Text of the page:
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Summary: Easter C: In jokes, the third person often provides the punch line. In Luke’s Gospel, Jesus raised two people from the dead, but his resurrection was different-- God’s punch line.

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Please join me again in proclaiming the Easter greeting:

Alleluia! Christ is risen!

Christ is risen indeed! Alleluia!

Among our brothers and sisters in Christ in Eastern Orthodox traditions, Easter is a time for humor. After the seriousness of Lent, and the heaviness of Holy Week, Easter is a time to lighten up, to enjoy God’s little joke.

Joseph of Arimathea was a very wealthy Pharisee, a member of the council, and a secret follower of Jesus. It was Joseph who went to Pilate and asked for Jesus’ body after the crucifixion. And it was Joseph who supplied the tomb for Jesus’ burial.

Well, it seems that someone pulled him aside and said, "Joseph, that was such beautiful, costly, hand-hewn tomb. Why on earth did you give it to someone else to be buried in?"

Joseph just smiled. "Why not? He only needed it for the weekend."

Christ’s resurrection is God’s joke on the devil— for the devil must have been surprised to find that the tomb and the bonds of death could not hold the Son of God.

In the Easter text for this morning, Luke shows that the resurrection was God’s joke on the disciples, too— for the women didn’t expect what they found, and the men didn’t believe what the women told them, and Peter himself was truly amazed at what had happened.

In the Bible and in jokes, three often is an important number. Important things come in threes. Three establishes a pattern. Three is the number of completeness. We confess our belief in the three persons of the Trinity— Father, Son, and Holy Spirit. Jesus often used the number three in parables. Peter denied Jesus three times.

And... have you ever noticed that in many jokes, the third person often provides the punch line?

Three fools died and find themselves at the pearly gates of heaven. St Peter tells them that they can enter the gates if they can answer one simple question.

St Peter asks the first fool, "WHAT IS EASTER?"

The fool replies, "Oh, that’s easy, it’s the holiday in November when everybody gets together, eats turkey, and is thankful...."

"WRONG," replies St Peter, and proceeds to ask the second fool the same question, "WHAT IS EASTER?"

The second fool replies, "No, Easter is the holiday in December when we put up a nice tree, exchange presents, and celebrate the birth of Jesus."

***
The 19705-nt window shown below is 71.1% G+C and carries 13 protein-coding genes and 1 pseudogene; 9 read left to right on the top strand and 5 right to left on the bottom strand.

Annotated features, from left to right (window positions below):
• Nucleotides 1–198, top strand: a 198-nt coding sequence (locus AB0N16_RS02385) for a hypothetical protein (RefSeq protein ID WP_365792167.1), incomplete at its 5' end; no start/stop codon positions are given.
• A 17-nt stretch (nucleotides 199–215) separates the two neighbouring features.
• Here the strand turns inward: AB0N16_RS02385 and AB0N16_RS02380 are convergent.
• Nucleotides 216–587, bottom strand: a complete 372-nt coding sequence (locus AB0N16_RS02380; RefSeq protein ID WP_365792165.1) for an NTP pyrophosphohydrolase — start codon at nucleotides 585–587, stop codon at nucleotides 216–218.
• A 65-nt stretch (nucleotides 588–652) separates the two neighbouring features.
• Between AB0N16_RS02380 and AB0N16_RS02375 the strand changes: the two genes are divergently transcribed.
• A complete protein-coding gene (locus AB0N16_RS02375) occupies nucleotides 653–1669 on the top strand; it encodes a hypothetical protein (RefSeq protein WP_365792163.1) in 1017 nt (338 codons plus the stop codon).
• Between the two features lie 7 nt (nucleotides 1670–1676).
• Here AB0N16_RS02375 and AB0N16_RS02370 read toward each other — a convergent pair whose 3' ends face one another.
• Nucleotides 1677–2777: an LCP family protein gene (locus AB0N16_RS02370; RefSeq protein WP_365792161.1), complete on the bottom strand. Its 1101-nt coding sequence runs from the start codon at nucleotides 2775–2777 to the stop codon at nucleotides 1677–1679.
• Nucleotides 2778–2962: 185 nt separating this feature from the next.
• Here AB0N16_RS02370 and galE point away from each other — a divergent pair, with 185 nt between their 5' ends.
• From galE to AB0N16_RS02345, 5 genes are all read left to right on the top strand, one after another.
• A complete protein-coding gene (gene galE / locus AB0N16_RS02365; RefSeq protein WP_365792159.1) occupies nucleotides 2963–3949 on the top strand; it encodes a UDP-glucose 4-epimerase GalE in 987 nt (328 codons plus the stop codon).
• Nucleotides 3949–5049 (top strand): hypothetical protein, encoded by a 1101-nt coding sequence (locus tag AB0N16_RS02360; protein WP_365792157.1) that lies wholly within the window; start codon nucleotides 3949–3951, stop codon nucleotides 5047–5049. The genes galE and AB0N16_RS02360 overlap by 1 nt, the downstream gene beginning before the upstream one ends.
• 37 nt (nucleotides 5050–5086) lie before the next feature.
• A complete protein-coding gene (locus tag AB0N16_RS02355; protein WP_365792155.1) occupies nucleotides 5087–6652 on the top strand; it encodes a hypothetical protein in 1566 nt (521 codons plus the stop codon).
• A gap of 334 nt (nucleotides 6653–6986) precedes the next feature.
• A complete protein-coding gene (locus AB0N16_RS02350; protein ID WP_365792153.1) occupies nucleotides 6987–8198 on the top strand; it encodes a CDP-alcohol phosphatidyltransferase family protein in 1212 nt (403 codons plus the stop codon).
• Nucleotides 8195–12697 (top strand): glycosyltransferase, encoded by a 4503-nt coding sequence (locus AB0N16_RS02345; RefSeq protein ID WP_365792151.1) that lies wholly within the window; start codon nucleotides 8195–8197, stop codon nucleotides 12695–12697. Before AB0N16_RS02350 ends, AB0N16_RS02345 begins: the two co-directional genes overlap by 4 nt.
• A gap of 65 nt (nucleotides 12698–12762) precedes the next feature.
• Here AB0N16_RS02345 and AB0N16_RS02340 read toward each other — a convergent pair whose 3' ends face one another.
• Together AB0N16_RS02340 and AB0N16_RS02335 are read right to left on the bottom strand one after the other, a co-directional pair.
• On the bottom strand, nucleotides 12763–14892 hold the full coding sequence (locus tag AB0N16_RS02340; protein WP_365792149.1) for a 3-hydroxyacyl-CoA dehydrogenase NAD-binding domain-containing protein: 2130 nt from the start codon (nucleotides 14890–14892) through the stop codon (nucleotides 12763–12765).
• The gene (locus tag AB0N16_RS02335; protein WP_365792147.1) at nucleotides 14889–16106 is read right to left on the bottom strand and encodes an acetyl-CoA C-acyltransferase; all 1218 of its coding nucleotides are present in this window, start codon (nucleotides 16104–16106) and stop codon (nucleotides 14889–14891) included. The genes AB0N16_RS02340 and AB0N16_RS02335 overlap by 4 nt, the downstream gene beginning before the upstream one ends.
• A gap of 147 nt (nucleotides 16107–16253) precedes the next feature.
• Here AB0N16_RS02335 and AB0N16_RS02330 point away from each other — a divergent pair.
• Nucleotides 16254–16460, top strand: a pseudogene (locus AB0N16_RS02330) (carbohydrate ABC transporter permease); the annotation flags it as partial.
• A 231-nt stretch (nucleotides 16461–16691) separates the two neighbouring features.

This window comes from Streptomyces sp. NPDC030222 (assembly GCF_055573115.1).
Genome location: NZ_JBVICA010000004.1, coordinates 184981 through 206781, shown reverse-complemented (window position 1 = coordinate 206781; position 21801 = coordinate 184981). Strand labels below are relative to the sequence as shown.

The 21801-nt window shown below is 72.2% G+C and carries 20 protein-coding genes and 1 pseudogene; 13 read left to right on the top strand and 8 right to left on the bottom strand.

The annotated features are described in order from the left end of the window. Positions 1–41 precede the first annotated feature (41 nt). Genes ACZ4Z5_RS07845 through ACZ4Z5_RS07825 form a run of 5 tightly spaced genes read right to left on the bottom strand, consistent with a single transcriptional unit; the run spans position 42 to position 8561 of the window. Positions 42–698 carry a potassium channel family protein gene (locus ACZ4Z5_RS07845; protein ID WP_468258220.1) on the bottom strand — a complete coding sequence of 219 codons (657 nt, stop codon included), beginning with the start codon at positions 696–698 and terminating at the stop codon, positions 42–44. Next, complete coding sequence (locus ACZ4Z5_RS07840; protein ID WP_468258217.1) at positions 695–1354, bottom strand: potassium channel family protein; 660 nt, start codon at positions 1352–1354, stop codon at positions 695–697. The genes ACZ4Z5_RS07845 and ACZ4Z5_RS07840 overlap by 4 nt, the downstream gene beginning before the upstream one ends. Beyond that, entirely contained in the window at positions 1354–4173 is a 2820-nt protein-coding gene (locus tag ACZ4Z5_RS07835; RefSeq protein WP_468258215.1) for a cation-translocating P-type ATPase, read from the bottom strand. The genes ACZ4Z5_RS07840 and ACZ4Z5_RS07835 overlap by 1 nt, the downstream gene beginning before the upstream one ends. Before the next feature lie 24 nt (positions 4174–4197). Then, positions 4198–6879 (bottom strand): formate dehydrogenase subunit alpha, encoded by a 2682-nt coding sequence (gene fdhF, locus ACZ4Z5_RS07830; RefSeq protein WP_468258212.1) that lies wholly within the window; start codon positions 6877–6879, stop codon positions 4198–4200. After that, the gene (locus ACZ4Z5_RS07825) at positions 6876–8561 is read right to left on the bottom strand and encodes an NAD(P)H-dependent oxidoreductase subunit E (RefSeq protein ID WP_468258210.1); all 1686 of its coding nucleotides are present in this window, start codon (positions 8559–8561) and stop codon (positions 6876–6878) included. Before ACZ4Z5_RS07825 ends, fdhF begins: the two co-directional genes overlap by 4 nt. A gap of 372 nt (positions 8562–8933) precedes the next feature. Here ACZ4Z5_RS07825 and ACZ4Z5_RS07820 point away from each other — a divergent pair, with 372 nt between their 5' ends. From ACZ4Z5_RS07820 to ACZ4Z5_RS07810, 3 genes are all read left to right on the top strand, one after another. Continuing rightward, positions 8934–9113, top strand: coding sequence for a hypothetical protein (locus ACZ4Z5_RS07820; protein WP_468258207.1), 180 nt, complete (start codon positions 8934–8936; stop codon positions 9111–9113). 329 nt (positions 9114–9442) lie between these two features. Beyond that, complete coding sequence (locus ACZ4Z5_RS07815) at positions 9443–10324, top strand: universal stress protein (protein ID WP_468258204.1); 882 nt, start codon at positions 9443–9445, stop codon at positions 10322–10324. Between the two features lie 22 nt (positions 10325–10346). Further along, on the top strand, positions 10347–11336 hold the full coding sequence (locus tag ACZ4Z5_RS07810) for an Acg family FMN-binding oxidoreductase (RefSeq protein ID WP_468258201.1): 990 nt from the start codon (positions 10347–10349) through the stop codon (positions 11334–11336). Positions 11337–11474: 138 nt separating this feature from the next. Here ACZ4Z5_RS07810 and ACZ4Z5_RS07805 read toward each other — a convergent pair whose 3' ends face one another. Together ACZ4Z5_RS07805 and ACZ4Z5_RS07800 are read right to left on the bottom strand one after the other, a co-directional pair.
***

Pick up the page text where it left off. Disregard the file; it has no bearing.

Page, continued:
St Peter looks at the second fool and shakes his head in disgust. He looks at the third fool and asks, "WHAT IS EASTER?"

The third fool smiles and looks St Peter in the eye.

"I know what Easter is. Easter is the Christian holiday that coincides with the Jewish celebration of Passover. Jesus and his disciples ate the last supper. He later was betrayed and turned over to the Romans by one of his own disciples. The Romans took Him to be crucified, made Him wear a crown of thorns, hung him on a cross, and stabbed him in the side. He was buried in a nearby cave which was sealed off by a large boulder."

St Peter smiled broadly with delight. The third fool continued... "Every year the boulder is moved aside so that Jesus can come out, and if He sees his shadow there will be six more weeks of winter."

Well.... It’s the third person who provides the punch line.

Looking back through the Gospel of Luke, I find it interesting that Luke gives us three accounts of people being raised from the dead.

In chapter 7, Luke gives us the account of Jesus raising the widow’s son at the town of Nain. While traveling around in his ministry of teaching and healing, Jesus saw a widow weeping in the funeral procession of her only son. Luke writes that Jesus had compassion on this widow, and said to her dead son, "Young man, I say to you, rise!" The young man sat up and began to speak.

In Luke chapter 8, Jesus raised the daughter of synagogue leader named Jairus. Jairus asked Jesus to come to his house to heal his daughter, but she died before Jesus arrived. Jesus took her by the hand and called out, "Child, get up!" She got up, and Jesus instructed her parents to feed her.

In the first account, Luke writes that the people were seized with fear when the son’s life was restored. In the second, before Jesus raises the daughter, he tells the people, "Do not fear." People’s lives being saved in this way was not a normal thing, especially during the time of Jesus. Modern medicine often gives people second chances at life now— not so in the time of Jesus. Life restored showed the fearful power of God.

Another thing is that in these accounts in Luke’s Gospel of Jesus raising people from the dead, and in the account of Jesus raising Lazarus from the dead in the Gospel of John, these were times when life was restored. They were not resurrections. Life was the same following these events, and those people lived life, died, and were buried.

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